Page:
|US7396611||Dec 15, 2003||Jul 8, 2008||Plug Power Inc.||Fuel cell catalyst layer|
|US7419740||Jul 19, 2001||Sep 2, 2008||Unicore Ag & Co. Kg||Membrane electrode unit for polymer electrolyte fuel cells and a process for the production thereof|
|US7501050 *||Dec 30, 2003||Mar 10, 2009||Northern Illinois University||Method of making metal-coated carbon surfaces for use in fuel cells|
|US7507687 *||Jun 8, 2001||Mar 24, 2009||Cabot Corporation||Electrocatalyst powders, methods for producing powder and devices fabricated from same|
|US7517606||Jul 31, 2002||Apr 14, 2009||Cabot Corporation||Fuel cells and batteries including metal-carbon composite powders|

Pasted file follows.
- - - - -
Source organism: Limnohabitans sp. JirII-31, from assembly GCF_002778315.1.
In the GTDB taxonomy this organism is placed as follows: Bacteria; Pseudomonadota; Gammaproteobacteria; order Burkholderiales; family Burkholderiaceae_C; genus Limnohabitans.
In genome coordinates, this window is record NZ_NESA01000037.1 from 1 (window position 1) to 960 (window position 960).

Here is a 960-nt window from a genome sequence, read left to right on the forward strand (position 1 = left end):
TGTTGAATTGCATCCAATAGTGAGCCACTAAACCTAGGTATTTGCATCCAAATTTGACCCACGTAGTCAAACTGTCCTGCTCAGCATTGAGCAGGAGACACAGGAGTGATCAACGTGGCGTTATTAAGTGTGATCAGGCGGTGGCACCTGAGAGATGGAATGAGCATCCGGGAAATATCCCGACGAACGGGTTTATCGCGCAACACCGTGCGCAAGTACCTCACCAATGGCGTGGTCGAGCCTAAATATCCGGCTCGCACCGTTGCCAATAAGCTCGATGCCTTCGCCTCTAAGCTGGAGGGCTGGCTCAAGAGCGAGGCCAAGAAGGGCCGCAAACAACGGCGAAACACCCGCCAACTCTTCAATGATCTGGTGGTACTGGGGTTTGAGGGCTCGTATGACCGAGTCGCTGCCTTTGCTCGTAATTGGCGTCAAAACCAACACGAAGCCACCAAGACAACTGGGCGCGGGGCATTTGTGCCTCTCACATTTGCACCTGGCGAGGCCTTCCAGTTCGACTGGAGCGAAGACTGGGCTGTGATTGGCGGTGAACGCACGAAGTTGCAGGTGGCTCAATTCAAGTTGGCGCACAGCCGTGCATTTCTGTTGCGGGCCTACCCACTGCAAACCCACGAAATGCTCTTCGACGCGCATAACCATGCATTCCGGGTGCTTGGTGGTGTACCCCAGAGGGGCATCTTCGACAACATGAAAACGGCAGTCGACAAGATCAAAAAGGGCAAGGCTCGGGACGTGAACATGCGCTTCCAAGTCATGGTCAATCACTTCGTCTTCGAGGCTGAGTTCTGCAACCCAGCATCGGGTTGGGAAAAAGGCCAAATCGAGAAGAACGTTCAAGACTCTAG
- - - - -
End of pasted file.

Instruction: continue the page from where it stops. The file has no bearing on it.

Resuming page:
|US7541308||Mar 29, 2002||Jun 2, 2009||Cabot Corporation||Fuel cells and other products containing modified carbon products|
|US7687427 *||Jun 13, 2006||Mar 30, 2010||Enerage, Inc.||Supported metal electrocatalyst materials and the method for forming the same|
|US7691773||May 10, 2007||Apr 6, 2010||Samsung Sdi Co., Ltd.||Supported catalyst and method for preparing the same|
|US7713899 *||Jul 3, 2006||May 11, 2010||Cabot Corporation||Method of producing membrane electrode assemblies for use in proton exchange membrane and direct methanol fuel cells|
|US7816007 *||Oct 27, 2005||Oct 19, 2010||Mitsubishi Chemical Corporation||Spherical carbon particles and their aggregates|
|US8124261||Jun 20, 2006||Feb 28, 2012||Basf Corporation||Process for recycling components of a PEM fuel cell membrane electrode assembly|